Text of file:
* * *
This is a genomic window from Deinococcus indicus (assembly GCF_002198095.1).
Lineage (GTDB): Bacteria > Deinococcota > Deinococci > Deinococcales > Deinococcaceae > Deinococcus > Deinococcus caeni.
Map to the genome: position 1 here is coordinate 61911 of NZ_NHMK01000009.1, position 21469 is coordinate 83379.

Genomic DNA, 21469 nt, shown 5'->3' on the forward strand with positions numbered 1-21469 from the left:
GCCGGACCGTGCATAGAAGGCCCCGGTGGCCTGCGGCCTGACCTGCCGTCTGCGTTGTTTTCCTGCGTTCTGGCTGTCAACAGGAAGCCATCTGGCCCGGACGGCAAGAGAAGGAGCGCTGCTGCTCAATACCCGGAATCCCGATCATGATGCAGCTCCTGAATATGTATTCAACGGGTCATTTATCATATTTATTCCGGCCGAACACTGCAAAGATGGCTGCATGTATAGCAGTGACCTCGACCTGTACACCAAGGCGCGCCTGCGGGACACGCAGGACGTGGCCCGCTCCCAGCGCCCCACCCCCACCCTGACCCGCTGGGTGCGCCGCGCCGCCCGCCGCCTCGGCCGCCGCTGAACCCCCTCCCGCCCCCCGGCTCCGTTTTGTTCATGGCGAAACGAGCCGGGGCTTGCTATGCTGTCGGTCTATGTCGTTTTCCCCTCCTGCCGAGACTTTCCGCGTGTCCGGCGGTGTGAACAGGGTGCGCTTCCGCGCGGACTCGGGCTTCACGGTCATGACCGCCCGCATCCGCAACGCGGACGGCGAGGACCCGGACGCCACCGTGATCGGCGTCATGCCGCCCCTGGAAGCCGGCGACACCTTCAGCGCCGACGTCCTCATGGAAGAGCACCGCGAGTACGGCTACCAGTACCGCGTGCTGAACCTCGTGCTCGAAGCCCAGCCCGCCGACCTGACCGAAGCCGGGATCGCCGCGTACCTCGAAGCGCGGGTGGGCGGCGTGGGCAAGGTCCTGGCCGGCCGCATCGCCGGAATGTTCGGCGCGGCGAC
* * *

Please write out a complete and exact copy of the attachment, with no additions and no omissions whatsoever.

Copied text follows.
This is a genomic window from Deinococcus indicus (assembly GCF_002198095.1).
Lineage (GTDB): Bacteria > Deinococcota > Deinococci > Deinococcales > Deinococcaceae > Deinococcus > Deinococcus caeni.
Map to the genome: position 1 here is coordinate 61911 of NZ_NHMK01000009.1, position 21469 is coordinate 83379.

Genomic DNA, 21469 nt, shown 5'->3' on the forward strand with positions numbered 1-21469 from the left:
GCCGGACCGTGCATAGAAGGCCCCGGTGGCCTGCGGCCTGACCTGCCGTCTGCGTTGTTTTCCTGCGTTCTGGCTGTCAACAGGAAGCCATCTGGCCCGGACGGCAAGAGAAGGAGCGCTGCTGCTCAATACCCGGAATCCCGATCATGATGCAGCTCCTGAATATGTATTCAACGGGTCATTTATCATATTTATTCCGGCCGAACACTGCAAAGATGGCTGCATGTATAGCAGTGACCTCGACCTGTACACCAAGGCGCGCCTGCGGGACACGCAGGACGTGGCCCGCTCCCAGCGCCCCACCCCCACCCTGACCCGCTGGGTGCGCCGCGCCGCCCGCCGCCTCGGCCGCCGCTGAACCCCCTCCCGCCCCCCGGCTCCGTTTTGTTCATGGCGAAACGAGCCGGGGCTTGCTATGCTGTCGGTCTATGTCGTTTTCCCCTCCTGCCGAGACTTTCCGCGTGTCCGGCGGTGTGAACAGGGTGCGCTTCCGCGCGGACTCGGGCTTCACGGTCATGACCGCCCGCATCCGCAACGCGGACGGCGAGGACCCGGACGCCACCGTGATCGGCGTCATGCCGCCCCTGGAAGCCGGCGACACCTTCAGCGCCGACGTCCTCATGGAAGAGCACCGCGAGTACGGCTACCAGTACCGCGTGCTGAACCTCGTGCTCGAAGCCCAGCCCGCCGACCTGACCGAAGCCGGGATCGCCGCGTACCTCGAAGCGCGGGTGGGCGGCGTGGGCAAGGTCCTGGCCGGCCGCATCGCCGGAATGTTCGGCGCGGCGAC